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Re: The mailbox trials

Post by mvanthoor » Fri Mar 05, 2021 9:28 am

lithander wrote:
Thu Mar 04, 2021 11:05 pm
I'm just not having any piecelists. I can see that it would make sense to know the kings positions without having to go over the entire board, but why is it good to know where the other pieces are? Did you use that in your evaluation function or something?
Even in a bitboard-engine, piecelists can be useful.

In the beginning I thought to refrain from using them, because of bitboards. However, there is one spot in the move generator, where I need to know if, and what piece was captured. In a bitboard-engine, each piece type has its own bitbaord, so I needed to loop through the bitboards and check for each of them if there was a piece at that square.

There are only 6 bitboards, but when running the profiler, that particular spot in the move generator was indicated to be a bottle-neck. So, I built a piece-list (which I keep incrementally updated), so I can now just state:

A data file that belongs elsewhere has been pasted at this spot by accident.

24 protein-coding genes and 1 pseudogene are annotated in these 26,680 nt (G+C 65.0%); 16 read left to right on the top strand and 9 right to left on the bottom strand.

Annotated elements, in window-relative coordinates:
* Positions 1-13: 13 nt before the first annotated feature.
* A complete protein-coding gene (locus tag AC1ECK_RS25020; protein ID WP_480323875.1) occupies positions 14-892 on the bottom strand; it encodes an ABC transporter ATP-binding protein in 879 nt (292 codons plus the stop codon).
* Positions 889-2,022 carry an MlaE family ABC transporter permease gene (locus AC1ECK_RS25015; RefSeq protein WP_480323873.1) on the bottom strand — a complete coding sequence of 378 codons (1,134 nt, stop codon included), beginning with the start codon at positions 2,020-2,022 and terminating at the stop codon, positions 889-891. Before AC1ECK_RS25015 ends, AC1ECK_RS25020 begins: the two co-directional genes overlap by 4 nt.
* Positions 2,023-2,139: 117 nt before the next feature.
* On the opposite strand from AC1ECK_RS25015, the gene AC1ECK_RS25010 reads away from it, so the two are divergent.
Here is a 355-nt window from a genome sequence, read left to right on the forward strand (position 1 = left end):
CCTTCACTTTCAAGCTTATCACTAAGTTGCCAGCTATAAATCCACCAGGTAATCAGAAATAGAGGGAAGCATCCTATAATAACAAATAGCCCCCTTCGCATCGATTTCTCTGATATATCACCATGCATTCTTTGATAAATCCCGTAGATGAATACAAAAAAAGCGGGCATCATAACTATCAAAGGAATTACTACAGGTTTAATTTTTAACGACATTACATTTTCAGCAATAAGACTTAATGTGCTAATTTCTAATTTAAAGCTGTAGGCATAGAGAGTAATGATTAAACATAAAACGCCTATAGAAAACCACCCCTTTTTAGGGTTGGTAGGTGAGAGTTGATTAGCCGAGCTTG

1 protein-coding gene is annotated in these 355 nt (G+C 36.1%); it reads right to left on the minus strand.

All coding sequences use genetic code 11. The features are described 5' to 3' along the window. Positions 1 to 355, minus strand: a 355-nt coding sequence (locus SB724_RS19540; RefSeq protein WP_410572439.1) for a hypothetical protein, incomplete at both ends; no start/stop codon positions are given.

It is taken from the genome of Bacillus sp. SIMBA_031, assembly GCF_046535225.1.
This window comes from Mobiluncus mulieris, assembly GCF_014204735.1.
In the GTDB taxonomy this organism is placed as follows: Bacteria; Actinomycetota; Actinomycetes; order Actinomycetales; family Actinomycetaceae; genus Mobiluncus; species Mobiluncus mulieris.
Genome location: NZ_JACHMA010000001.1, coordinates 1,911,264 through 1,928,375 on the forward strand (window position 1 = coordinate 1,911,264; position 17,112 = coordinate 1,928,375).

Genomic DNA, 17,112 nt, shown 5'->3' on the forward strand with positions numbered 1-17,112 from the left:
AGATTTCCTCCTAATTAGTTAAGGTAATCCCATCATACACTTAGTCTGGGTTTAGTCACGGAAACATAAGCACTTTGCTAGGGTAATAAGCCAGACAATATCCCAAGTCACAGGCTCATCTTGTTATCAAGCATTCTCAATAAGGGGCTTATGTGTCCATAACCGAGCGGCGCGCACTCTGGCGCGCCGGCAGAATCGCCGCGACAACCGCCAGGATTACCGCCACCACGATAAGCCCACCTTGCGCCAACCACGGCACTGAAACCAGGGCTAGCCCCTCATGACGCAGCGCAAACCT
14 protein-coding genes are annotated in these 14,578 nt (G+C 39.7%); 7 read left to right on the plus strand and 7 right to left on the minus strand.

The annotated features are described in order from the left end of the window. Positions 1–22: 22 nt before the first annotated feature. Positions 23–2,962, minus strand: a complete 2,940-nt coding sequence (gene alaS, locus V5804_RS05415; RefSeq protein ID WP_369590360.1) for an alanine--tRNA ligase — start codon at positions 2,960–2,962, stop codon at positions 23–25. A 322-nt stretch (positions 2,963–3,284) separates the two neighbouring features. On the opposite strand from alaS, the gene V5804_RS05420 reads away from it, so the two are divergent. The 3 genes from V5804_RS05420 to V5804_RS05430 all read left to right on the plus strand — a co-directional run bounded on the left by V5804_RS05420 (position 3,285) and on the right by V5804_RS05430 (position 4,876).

Code: Select all

let capture = board.piece_list[to_square];
The result is that "capture" will either be 0-6 (king-pawn), or 7 (nothing).

Even keeping an incremental piece list for this one thing, not having to loop over 6 bitboards which each generated move, made the engine faster. Maybe the piece-list will come in handy somewhere else in the future, if I need to know "What piece is on Square X". Every time I need to know this, the piece list saves a bitboard loop.